James J. Faran

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James John Faran
Member of the U.S. House of Representatives
from Ohio's 1st district
In office
March 4, 1845 – March 3, 1849
Preceded by Alexander Duncan
Succeeded by David T. Disney
Personal details
Born (1808-12-29)December 29, 1808
Cincinnati, Ohio
Died December 12, 1892(1892-12-12) (aged 83)
Cincinnati, Ohio
Resting place Spring Grove Cemetery
Political party Democratic
Alma mater Miami University

James John Faran (December 29, 1808 - December 12, 1892) was a U.S. Representative from Ohio.

Born in Cincinnati, Ohio, Faran attended the common schools, and was graduated from Miami University, Oxford, Ohio, in 1831. He studied law. He was admitted to the bar in 1833 and commenced practice in Cincinnati.

Faran was elected as a Democrat a member of the State house of representatives 1835-1839 and served as speaker in 1838 and 1839. He served in the State senate 1839-1843, and was its presiding officer 1841-1843. He served as associate editor and proprietor of the Cincinnati Enquirer 1844-1881.

Faran was elected as a Democrat to the Twenty-ninth and Thirtieth Congresses (March 4, 1845 – March 3, 1849). He served as chairman of the Committee on Public Buildings and Grounds (Twenty-ninth Congress). He was not a candidate for renomination in 1848. He was appointed by Governor Medill one of the commissioners to supervise the erection of the State capitol in 1854. He served as mayor of Cincinnati 1855-1857.[1] He was appointed by President Buchanan postmaster of Cincinnati June 4, 1855, and served until October 21, 1859. He served as delegate to the 1860 Democratic National Convention at Baltimore. He engaged in newspaper work until shortly before his death. He died in Cincinnati, Ohio, December 12, 1892. He was interred in Spring Grove Cemetery.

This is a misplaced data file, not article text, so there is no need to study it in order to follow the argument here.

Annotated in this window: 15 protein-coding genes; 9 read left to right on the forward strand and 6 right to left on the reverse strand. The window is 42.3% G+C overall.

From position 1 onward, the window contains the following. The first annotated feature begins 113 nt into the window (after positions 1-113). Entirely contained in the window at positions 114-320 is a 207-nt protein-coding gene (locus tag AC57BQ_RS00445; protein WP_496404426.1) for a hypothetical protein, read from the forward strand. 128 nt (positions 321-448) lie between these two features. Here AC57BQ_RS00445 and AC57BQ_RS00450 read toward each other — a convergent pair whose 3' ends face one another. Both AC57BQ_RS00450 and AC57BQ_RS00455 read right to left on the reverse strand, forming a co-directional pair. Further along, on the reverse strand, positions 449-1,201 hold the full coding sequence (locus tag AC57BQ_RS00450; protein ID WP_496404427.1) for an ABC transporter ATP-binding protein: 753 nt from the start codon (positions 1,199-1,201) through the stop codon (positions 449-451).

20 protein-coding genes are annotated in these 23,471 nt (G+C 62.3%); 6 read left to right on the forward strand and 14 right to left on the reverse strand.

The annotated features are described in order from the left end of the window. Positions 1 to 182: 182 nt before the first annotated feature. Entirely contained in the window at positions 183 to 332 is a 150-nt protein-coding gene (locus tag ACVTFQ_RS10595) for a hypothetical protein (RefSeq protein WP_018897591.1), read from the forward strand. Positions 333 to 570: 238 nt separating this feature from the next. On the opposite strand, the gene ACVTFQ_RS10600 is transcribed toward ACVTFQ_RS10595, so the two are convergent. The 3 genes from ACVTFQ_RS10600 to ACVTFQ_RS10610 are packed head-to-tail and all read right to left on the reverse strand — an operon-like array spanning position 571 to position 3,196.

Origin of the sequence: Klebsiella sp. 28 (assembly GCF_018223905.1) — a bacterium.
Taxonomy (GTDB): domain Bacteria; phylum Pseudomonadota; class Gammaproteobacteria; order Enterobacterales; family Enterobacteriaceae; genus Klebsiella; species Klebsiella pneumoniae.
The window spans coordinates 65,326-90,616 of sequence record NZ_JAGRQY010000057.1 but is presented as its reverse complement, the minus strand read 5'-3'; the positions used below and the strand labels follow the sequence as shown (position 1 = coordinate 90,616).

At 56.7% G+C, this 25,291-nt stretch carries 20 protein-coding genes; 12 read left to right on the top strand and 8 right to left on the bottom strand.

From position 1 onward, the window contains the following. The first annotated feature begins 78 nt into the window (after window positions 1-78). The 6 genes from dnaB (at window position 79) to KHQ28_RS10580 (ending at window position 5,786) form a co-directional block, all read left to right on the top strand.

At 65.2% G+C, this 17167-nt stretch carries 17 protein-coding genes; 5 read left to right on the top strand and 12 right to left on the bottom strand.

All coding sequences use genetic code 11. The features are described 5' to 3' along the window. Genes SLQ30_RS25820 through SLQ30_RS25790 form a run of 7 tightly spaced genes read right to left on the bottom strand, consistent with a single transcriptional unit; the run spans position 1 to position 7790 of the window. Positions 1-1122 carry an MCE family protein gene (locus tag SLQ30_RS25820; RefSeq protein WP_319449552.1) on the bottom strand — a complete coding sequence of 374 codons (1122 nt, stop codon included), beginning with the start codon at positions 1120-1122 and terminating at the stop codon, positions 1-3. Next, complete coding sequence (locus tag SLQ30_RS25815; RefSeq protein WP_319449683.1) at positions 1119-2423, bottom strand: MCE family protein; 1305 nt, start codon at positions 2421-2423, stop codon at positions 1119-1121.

Notes[edit]

  1. ^ Dilworth, Richardson (2011). Cities in American Political History. SAGE. p. 258. Retrieved 2013-05-25. 

Sources[edit]

 This article incorporates public domain material from websites or documents of the Biographical Directory of the United States Congress.